Palo Alto Matters – May 13, 2017
Maintaining the quality of schools and the sufficiency of local infrastructure to support them are of paramount importance to the Palo Alto community. Nevertheless, the current City Council has shown little interest in either planning to ensure that schools can support Palo Alto’s rate of growth or regulating land uses to accommodate future school expansions.
Instead, the Council majority frequently cites PAUSD’s current decline in elementary enrollment as excuse not to worry about how city growth will impact schools in the future. On May 1, Councilmembers Wolbach and Fine went further, opposing a longstanding City policy to consider school enrollment impacts in land use planning. They argued that school impacts should not be considered at all in the City’s land use decision-making, regardless of current or future enrollment, because doing so could restrain development, making Palo Alto “unwelcoming” to newcomers.
New land use policies will spur population and jobs growth
The new City Council’s preferred land use plan strives for up to 4,420 new homes and 11,500 new jobs in the next 13 years. In significant shifts from prior policy, Council this year has approved policies to assure that multi-family housing will be explored at Stanford Shopping Center, in Stanford Research Park and near Stanford Medical Center. Increased housing density will be pursued in the Downtown and California Avenue areas, and second homes are encouraged on nearly every single-family residential property.
Given the well-known draw of Palo Alto’s outstanding schools, it is reasonable to expect family occupancy of new housing, including small units; even those who don’t arrive with children are likely to stay for the schools as they build their families. This has long been the case and indeed the foundation of Palo Alto’s non-transient, family-oriented community character.
School impacts matter
Palo Alto parents are already concerned about current student overflows to sites farther from home, existing class and school sizes and lasting negative impacts from the School District’s budget crisis. They also are acutely vigilant to traffic and safety issues on school commute routes. Added to commute volume from planned new jobs, additional car trips
associated with school growth could create significant, localized traffic and safety impacts. Sustainably accommodating school growth in a city with limited real estate and transit infrastructure requires careful and cooperative planning by the City and PAUSD.
How many students is new housing likely to produce?
Student enrollment projections depend heavily on assumptions. In setting its new housing targets, the City used best case (i.e., lowest impact – see footnote 1) assumptions to project student growth attributable to new housing. Stanford’s expansion plan (which also used low-impact assumptions) was not counted in the City analysis.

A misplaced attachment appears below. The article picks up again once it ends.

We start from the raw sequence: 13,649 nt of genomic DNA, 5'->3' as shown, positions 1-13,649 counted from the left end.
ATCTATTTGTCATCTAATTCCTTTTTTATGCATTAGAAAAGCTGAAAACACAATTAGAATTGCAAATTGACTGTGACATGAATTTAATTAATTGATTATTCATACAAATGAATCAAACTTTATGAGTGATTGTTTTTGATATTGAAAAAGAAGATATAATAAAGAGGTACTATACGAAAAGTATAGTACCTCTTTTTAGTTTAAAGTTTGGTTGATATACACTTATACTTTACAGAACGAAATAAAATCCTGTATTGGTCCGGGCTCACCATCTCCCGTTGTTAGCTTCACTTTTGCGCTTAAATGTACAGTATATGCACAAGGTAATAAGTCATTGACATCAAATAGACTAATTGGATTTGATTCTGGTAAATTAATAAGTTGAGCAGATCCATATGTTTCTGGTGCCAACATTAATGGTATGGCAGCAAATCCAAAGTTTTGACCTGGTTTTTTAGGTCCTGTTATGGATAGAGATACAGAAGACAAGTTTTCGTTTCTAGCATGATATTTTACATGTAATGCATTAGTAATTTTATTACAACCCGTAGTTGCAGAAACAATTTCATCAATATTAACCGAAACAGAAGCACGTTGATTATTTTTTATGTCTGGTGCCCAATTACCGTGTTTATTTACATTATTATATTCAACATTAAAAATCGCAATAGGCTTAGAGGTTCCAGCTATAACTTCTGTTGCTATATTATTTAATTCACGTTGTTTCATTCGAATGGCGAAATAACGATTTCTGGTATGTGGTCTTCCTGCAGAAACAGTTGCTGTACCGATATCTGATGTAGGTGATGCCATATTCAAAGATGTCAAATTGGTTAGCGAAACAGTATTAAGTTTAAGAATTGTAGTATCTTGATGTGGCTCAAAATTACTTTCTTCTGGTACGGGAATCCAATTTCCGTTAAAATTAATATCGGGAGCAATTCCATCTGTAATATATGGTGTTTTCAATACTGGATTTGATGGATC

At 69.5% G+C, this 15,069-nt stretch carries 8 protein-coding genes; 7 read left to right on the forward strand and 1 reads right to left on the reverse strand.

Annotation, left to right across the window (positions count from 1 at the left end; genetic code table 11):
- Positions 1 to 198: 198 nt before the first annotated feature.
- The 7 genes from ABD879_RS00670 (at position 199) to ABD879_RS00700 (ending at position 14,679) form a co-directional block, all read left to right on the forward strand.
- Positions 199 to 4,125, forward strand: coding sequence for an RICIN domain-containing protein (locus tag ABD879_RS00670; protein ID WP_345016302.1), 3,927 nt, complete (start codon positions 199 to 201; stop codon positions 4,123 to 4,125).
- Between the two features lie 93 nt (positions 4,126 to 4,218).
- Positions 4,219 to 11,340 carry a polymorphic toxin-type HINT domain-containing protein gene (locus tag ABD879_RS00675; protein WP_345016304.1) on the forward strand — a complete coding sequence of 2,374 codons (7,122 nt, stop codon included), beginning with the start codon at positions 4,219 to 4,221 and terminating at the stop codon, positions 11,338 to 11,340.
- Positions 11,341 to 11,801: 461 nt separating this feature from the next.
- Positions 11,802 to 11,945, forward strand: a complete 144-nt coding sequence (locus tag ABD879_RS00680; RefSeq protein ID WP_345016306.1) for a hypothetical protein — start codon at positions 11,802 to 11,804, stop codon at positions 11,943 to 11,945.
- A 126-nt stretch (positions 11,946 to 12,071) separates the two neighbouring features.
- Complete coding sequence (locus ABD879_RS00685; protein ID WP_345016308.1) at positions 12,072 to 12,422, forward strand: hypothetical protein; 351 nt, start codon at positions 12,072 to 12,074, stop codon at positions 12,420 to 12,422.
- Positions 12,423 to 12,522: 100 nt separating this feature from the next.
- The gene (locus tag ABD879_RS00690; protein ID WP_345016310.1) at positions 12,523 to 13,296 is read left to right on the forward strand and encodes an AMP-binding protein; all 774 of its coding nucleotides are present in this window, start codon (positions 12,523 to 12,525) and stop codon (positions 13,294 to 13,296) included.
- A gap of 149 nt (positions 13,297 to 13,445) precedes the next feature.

Both PAUSD Superintendent Max McGee and School Board Trustee Todd Collins (former chair of the PAUSD enrollment committee) have expressed concerns that student growth attributable to planned new housing has been significantly underestimated. The following chart shows Collins’ estimation of likely school enrollment impacts as compared to City and Stanford projections.
Chart provided by Todd Collins
Based on historical trends and the City’s 2016 housing projections, PAUSD predicts declining enrollment in the near term. However, considering the magnitude of housing growth currently proposed for Palo Alto and Stanford, Trustee Collins estimates that it could produce as many as 3,980 new students, exceeding the District’s current functional capacity by up to 3,500 students.
How many is 3,500 over-capacity students? Equivalent to:
- 159 additional elementary classrooms, or
- 3.5 additional middle schools, or
- 1.5 additional high schools
Council split on longstanding policy supporting cooperative planning around land development and school impacts.
For years, a policy to “[c]ontinue and enhance City efforts to assist PAUSD in anticipating and addressing land development-related school enrollment impacts” has been embodied in the City’s Comprehensive Plan. Complementing that policy was a program requiring a school impacts assessment prior to making legislative changes to support development projects. While State law (SB 50) prohibits the City from rejecting individual development projects based on school facility impacts, it does not appear to bar land use planning to manage and accommodate school enrollment growth or consideration of community impacts such as traffic and safety.
On finding that this policy and program had been deleted in the proposed Comprehensive Plan Update, Councilmembers Filseth and Kou moved to restore them. The Council was split, with Councilmembers Fine and Wolbach strongly opposed to taking school impacts into account in land use planning. The issue will return to Council for further discussion in June.
Footnote 1: City analysis assumes that 100% of new housing will be multi-family units, the housing type likely to generate the fewest students. During the period from 2000 to 2013, multi- family units grew at a rate of 12% (Housing Element, p. 47). If 100% of the targeted 4,420 new housing units are multi-family, growth in that sector will jump to 41% and multi-family housing will account for 46% of the City’s total housing stock.